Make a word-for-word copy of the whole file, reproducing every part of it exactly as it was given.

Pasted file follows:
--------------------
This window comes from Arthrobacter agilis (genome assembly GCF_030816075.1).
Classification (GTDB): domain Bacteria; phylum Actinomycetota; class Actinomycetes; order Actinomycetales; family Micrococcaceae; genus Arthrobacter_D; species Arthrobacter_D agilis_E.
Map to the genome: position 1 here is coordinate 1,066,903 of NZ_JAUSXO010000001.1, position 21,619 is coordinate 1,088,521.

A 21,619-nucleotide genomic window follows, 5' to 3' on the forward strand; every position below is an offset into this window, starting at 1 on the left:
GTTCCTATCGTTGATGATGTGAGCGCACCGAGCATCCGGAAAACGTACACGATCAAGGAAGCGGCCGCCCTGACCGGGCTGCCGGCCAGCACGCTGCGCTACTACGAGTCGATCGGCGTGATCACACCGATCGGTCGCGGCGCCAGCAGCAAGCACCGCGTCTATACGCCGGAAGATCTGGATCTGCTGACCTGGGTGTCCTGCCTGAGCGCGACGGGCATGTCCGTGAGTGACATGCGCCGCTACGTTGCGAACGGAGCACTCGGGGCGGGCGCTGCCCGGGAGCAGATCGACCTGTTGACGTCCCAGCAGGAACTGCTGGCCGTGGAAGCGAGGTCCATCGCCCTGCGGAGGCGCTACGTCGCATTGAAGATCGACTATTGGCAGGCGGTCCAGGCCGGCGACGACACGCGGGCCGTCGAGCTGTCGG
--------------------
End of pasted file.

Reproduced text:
This window comes from Arthrobacter agilis (genome assembly GCF_030816075.1).
Classification (GTDB): domain Bacteria; phylum Actinomycetota; class Actinomycetes; order Actinomycetales; family Micrococcaceae; genus Arthrobacter_D; species Arthrobacter_D agilis_E.
Map to the genome: position 1 here is coordinate 1,066,903 of NZ_JAUSXO010000001.1, position 21,619 is coordinate 1,088,521.

A 21,619-nucleotide genomic window follows, 5' to 3' on the forward strand; every position below is an offset into this window, starting at 1 on the left:
GTTCCTATCGTTGATGATGTGAGCGCACCGAGCATCCGGAAAACGTACACGATCAAGGAAGCGGCCGCCCTGACCGGGCTGCCGGCCAGCACGCTGCGCTACTACGAGTCGATCGGCGTGATCACACCGATCGGTCGCGGCGCCAGCAGCAAGCACCGCGTCTATACGCCGGAAGATCTGGATCTGCTGACCTGGGTGTCCTGCCTGAGCGCGACGGGCATGTCCGTGAGTGACATGCGCCGCTACGTTGCGAACGGAGCACTCGGGGCGGGCGCTGCCCGGGAGCAGATCGACCTGTTGACGTCCCAGCAGGAACTGCTGGCCGTGGAAGCGAGGTCCATCGCCCTGCGGAGGCGCTACGTCGCATTGAAGATCGACTATTGGCAGGCGGTCCAGGCCGGCGACGACACGCGGGCCGTCGAGCTGTCGG